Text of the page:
Zip13-KO mice spontaneously exhibited arrhythmic features

Next, we examined the cardiac function of the Zip13-KO mice using histological and telemetry ECG analyses. We used a doxorubicin-induced cardiovascular disease model to clarify the involvement of ZIP13 in cardiac functions in vivo. There were no significant histological changes in the hearts of WT and Zip13-KO mice (Fig 3A), and the heart tissue weights normalized with the body weights also did not change in WT and Zip13-KO mice with or without Dox (Fig 3B). In contrast, the Zip13-KO mice spontaneously exhibited arrhythmic features without Dox injection (Fig 3C, upper panel). While Dox injection induced arrhythmic features (Fig 3C, lower), ZIP13 deficiency caused a significant increase in the QT, JT, and Tpeak intervals (Table 1), suggesting that ZIP13 may function as a key molecule that fine-tunes cardiac functions by resolving cardiovascular stresses. Two-way ANOVA analysis based on the results of telemetry ECG analysis indicated that the genotype and the Dox injection independently influenced cardiovascular parameters such as QT interval, QTc, JT interval, and Tpeak tend interval, in which the interactive effects of the genotype and Dox injection on cardiovascular parameters were not confirmed (Table 2), which clearly suggests that the spontaneous cardiac dysfunction observed in Zip13-KO mice occurred without relevant association with Dox administration, showing that ZIP13 plays an indispensable role in normal cardiac functions in vivo.

Fig 3. Cardiac analysis of Zip13-KO mice in vivo.

(a) Histological analysis of steady-state heart tissue from WT and Zip13-KO mice. Heart tissue samples were sectioned longitudinally and stained with hematoxylin and eosin (n = 4). (b) Heart tissue weights of WT and Zip13-KO mice injected with or without Dox (normalized to body weight). n = 3 to 4. (c) Representative heartbeat analysis in either WT or Zip13-KO mice injected with or without Dox was monitored using the telemetry ECG system, as described in Materials and Methods. n = 3 to 4. Scale bar 100 ms.

Table 1. Summary of telemetry ECG analysis of WT and Zip13-KO mice.

Table 2. Summary of results of two-way ANOVA of telemetry ECG analysis for WT and Zip13-KO mice.

Results of the telemetry ECG analysis of WT and Zip13-KO mice with or without intraperitoneal injection of Dox were quantified, and the cardiovascular parameters are summarized in Table 1. Data are presented as the mean ± SE. Statistical analysis was conducted using Student’s t-test. *p < 0.05, compared between WT and Zip13-KO mice. §p < 0.05, comparison between Dox (−) and Dox (+) of the same genotype.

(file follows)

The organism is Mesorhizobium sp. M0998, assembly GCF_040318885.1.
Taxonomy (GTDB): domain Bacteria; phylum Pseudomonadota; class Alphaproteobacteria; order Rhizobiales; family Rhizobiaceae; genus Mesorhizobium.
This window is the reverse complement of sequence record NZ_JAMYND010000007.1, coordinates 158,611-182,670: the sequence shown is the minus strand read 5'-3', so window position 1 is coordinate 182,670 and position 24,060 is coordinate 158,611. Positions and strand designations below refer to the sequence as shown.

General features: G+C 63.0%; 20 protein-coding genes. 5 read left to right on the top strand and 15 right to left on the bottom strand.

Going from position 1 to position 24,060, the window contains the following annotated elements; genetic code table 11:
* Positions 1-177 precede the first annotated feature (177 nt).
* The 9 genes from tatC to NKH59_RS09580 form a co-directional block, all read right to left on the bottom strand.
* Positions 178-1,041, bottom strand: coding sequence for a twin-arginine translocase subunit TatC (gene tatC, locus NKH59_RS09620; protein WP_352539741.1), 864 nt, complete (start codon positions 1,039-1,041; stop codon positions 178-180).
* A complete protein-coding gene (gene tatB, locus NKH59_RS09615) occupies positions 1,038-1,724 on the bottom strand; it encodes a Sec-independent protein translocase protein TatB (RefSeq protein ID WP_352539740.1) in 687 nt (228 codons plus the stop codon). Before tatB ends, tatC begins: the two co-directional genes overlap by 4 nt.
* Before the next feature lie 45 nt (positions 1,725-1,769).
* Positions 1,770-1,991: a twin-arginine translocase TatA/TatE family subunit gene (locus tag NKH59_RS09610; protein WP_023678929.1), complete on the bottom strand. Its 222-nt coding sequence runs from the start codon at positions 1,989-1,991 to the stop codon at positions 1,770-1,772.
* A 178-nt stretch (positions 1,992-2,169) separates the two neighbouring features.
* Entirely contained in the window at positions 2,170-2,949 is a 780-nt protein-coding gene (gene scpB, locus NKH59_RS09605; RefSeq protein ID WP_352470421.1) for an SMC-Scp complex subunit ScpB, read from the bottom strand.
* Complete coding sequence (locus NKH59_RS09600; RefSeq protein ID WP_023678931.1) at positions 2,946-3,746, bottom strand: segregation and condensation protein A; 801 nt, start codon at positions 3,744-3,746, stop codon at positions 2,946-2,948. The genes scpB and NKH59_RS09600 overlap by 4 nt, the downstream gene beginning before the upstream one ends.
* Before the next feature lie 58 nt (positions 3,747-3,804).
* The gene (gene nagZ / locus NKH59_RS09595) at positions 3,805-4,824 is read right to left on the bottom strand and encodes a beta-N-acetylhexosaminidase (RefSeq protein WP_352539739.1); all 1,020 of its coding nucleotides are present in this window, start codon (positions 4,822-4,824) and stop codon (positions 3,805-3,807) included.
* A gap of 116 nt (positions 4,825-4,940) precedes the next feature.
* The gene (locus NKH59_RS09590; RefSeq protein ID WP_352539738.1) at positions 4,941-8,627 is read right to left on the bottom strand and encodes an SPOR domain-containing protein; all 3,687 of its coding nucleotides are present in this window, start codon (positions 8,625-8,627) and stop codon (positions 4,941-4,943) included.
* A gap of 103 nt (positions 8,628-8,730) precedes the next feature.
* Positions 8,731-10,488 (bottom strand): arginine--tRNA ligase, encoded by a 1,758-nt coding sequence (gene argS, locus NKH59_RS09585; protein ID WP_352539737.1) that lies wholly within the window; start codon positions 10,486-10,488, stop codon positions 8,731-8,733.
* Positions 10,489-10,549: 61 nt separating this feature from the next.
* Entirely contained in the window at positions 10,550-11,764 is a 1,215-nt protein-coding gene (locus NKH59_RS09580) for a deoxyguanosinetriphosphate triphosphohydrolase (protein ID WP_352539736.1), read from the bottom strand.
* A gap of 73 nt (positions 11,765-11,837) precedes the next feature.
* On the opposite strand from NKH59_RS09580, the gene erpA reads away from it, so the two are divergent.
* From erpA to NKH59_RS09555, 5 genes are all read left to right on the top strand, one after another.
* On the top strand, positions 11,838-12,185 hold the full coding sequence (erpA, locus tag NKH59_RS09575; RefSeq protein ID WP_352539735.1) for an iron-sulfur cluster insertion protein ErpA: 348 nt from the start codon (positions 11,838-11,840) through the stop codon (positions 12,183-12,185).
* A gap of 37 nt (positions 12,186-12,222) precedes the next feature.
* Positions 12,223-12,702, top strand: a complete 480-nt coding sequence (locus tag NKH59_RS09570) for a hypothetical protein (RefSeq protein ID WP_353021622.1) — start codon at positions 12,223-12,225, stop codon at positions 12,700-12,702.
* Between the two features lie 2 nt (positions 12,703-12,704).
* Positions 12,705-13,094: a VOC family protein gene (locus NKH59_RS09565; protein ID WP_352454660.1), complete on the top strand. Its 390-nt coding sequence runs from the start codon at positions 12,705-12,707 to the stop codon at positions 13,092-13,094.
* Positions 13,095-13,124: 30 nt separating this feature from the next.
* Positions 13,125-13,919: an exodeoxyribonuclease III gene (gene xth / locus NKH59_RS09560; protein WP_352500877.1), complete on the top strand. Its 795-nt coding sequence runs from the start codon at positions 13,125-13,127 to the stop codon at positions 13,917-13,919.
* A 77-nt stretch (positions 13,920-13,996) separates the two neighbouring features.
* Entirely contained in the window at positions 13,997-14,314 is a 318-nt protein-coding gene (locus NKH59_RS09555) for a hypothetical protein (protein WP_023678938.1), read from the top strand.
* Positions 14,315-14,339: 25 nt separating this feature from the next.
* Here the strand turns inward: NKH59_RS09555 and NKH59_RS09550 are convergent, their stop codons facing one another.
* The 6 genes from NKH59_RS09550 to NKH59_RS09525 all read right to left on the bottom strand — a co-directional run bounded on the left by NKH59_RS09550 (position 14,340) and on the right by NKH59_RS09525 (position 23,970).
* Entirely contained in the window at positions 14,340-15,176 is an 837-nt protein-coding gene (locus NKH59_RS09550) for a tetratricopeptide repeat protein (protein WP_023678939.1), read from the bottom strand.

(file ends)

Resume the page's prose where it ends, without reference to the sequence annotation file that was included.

We quantified the results of telemetry ECG analysis of WT and Zip13-KO mice with or without intraperitoneal injection of Dox. Two-way ANOVA with Bonferroni post hoc analysis was applied to examine the influence of genotype (genotype), Dox injection (Dox), and the interactions between genotype and Dox injection (interaction) on cardiac parameters. Data collected on the interactions between genotype and Dox treatment indicated the influence of genotype on Dox-induced cardiac functional changes and vice versa. The upper and lower arrows represent the statistically significant increase (↑) or decrease (↓) in the cardiac parameter values of Zip13-KO mice compared to those of WT mice, respectively. ↑, ↓: p < 0.05, ↑ ↑, ↓ ↓: p < 0.01, ↑ ↑ ↑, ↓ ↓ ↓: p < 0.001, ns: not significant.

Gene expression profiling of heart tissues from Zip13-KO mice

To clarify the correlation between telemetry ECG analysis and gene expression profiles, we assessed gene expression of representative cardiac molecules in the hearts of WT and Zip13-KO mice. Brain natriuretic peptide (BNP, Fig 4A) and endothelial nitric oxide synthase (eNOS, Fig 4B), both of which are known to be elevated in response to cardiotoxic stimuli, were upregulated in WT and Zip13-KO mice with Dox injection. They also increased Trp53 expression level (Trp53, Fig 4C) by Dox injection, which has a protective effect against cardiotoxicity [20], indicating that the cardiac disease model induced by Dox injection was clearly developed in both mice. The expression pattern of histone deacetylase 4 (HDAC4, Fig 4D) demonstrated a trend similar to the three molecules above, suggesting that transcriptional and/or epigenetic alteration by Dox administration may influence gene expression in the heart of both mice.

Fig 4. Gene expression profiling of Zip13-KO mice heart tissues.

The expression of genes related to cardiomyocyte function (a: BNP; b: eNOS, c: Trp53, d: HDAC4, e: Col1a1, f: Col1a2, g: MMP9, and h: GM130) was analyzed in heart tissue samples derived from WT and Zip13-KO mice, with or without Dox administration. Each gene was quantitatively analyzed using qPCR. Significant differences were analyzed using the Student’s t-test, *p < 0.05, n = 3–4.